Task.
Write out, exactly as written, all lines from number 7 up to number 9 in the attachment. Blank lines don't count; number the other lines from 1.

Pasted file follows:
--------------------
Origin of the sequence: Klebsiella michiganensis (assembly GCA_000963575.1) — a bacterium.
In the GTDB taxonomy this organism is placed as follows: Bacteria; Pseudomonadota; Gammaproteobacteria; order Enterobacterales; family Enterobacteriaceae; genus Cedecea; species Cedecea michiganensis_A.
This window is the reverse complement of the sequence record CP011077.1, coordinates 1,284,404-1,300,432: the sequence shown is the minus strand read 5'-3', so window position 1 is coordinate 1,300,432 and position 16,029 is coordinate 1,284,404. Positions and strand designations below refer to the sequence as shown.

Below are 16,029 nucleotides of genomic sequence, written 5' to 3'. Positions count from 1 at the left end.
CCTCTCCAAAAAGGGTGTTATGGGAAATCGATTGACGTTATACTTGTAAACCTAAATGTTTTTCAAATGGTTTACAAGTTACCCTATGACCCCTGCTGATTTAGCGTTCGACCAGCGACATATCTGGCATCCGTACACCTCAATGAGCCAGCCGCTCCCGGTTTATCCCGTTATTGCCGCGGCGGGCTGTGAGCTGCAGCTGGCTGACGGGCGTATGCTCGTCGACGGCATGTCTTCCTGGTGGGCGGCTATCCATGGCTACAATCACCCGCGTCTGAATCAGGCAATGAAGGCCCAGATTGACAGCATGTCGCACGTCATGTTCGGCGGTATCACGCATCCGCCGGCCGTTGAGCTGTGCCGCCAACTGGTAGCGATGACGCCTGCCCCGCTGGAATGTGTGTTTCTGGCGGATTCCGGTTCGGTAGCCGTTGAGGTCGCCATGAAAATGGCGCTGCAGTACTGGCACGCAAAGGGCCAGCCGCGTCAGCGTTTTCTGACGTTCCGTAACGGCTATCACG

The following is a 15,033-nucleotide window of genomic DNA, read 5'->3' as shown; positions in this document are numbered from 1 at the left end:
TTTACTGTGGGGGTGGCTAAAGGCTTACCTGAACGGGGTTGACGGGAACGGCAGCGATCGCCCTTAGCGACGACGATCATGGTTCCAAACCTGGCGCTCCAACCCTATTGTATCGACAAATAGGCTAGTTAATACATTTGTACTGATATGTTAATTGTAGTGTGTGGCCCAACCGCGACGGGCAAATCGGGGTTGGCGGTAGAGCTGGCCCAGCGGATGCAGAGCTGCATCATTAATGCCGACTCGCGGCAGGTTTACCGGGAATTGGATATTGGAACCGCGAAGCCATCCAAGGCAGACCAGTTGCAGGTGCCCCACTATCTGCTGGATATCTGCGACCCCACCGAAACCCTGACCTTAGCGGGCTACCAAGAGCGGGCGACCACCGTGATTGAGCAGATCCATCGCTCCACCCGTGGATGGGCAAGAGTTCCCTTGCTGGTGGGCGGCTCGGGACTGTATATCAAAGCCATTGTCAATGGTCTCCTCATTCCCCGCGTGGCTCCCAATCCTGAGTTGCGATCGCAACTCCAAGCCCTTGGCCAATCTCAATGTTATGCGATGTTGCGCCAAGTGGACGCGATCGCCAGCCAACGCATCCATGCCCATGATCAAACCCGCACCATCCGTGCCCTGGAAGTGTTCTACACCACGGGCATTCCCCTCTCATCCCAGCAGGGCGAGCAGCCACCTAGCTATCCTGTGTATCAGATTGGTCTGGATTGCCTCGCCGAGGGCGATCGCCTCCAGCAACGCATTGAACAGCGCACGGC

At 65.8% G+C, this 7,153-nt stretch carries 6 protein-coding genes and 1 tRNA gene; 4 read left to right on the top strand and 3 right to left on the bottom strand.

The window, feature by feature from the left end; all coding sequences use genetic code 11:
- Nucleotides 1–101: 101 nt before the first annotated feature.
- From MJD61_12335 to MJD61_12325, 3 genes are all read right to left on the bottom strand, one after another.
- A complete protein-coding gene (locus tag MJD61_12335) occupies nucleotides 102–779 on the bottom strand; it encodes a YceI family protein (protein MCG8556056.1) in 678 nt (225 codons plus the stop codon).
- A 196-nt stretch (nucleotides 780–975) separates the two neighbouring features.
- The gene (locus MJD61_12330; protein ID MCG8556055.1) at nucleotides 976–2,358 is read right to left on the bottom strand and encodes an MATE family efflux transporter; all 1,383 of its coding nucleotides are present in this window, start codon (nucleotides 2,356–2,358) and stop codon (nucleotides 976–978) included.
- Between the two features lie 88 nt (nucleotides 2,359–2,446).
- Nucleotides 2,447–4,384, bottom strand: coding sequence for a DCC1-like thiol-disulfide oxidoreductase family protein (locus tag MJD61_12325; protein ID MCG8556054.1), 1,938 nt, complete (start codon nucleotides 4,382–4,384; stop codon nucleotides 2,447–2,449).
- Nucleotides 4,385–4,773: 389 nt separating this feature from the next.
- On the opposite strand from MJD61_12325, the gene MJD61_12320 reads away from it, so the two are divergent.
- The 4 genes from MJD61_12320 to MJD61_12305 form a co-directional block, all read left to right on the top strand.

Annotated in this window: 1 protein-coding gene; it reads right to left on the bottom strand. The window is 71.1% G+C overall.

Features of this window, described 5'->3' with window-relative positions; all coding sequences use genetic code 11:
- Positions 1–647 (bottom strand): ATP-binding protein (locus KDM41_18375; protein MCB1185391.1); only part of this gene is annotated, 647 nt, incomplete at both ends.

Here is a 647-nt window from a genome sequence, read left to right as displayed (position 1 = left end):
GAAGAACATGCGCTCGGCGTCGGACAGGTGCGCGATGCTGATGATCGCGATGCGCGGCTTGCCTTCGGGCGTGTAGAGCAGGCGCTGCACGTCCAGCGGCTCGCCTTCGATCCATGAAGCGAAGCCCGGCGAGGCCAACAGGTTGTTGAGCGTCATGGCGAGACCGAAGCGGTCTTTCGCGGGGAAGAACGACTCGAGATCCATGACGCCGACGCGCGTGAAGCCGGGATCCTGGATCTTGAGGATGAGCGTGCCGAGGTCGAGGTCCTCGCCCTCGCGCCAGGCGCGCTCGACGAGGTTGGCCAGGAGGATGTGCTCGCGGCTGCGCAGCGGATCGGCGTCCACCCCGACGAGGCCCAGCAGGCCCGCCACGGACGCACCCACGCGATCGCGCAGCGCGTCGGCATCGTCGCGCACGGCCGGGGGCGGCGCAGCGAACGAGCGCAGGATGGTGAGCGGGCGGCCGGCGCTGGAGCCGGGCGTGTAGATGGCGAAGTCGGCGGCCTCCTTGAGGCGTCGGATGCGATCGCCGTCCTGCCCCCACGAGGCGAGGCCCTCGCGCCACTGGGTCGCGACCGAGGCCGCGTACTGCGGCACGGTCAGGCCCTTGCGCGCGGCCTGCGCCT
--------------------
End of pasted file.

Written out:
TTTACTGTGGGGGTGGCTAAAGGCTTACCTGAACGGGGTTGACGGGAACGGCAGCGATCGCCCTTAGCGACGACGATCATGGTTCCAAACCTGGCGCTCCAACCCTATTGTATCGACAAATAGGCTAGTTAATACATTTGTACTGATATGTTAATTGTAGTGTGTGGCCCAACCGCGACGGGCAAATCGGGGTTGGCGGTAGAGCTGGCCCAGCGGATGCAGAGCTGCATCATTAATGCCGACTCGCGGCAGGTTTACCGGGAATTGGATATTGGAACCGCGAAGCCATCCAAGGCAGACCAGTTGCAGGTGCCCCACTATCTGCTGGATATCTGCGACCCCACCGAAACCCTGACCTTAGCGGGCTACCAAGAGCGGGCGACCACCGTGATTGAGCAGATCCATCGCTCCACCCGTGGATGGGCAAGAGTTCCCTTGCTGGTGGGCGGCTCGGGACTGTATATCAAAGCCATTGTCAATGGTCTCCTCATTCCCCGCGTGGCTCCCAATCCTGAGTTGCGATCGCAACTCCAAGCCCTTGGCCAATCTCAATGTTATGCGATGTTGCGCCAAGTGGACGCGATCGCCAGCCAACGCATCCATGCCCATGATCAAACCCGCACCATCCGTGCCCTGGAAGTGTTCTACACCACGGGCATTCCCCTCTCATCCCAGCAGGGCGAGCAGCCACCTAGCTATCCTGTGTATCAGATTGGTCTGGATTGCCTCGCCGAGGGCGATCGCCTCCAGCAACGCATTGAACAGCGCACGGC

At 65.8% G+C, this 7,153-nt stretch carries 6 protein-coding genes and 1 tRNA gene; 4 read left to right on the top strand and 3 right to left on the bottom strand.

The window, feature by feature from the left end; all coding sequences use genetic code 11: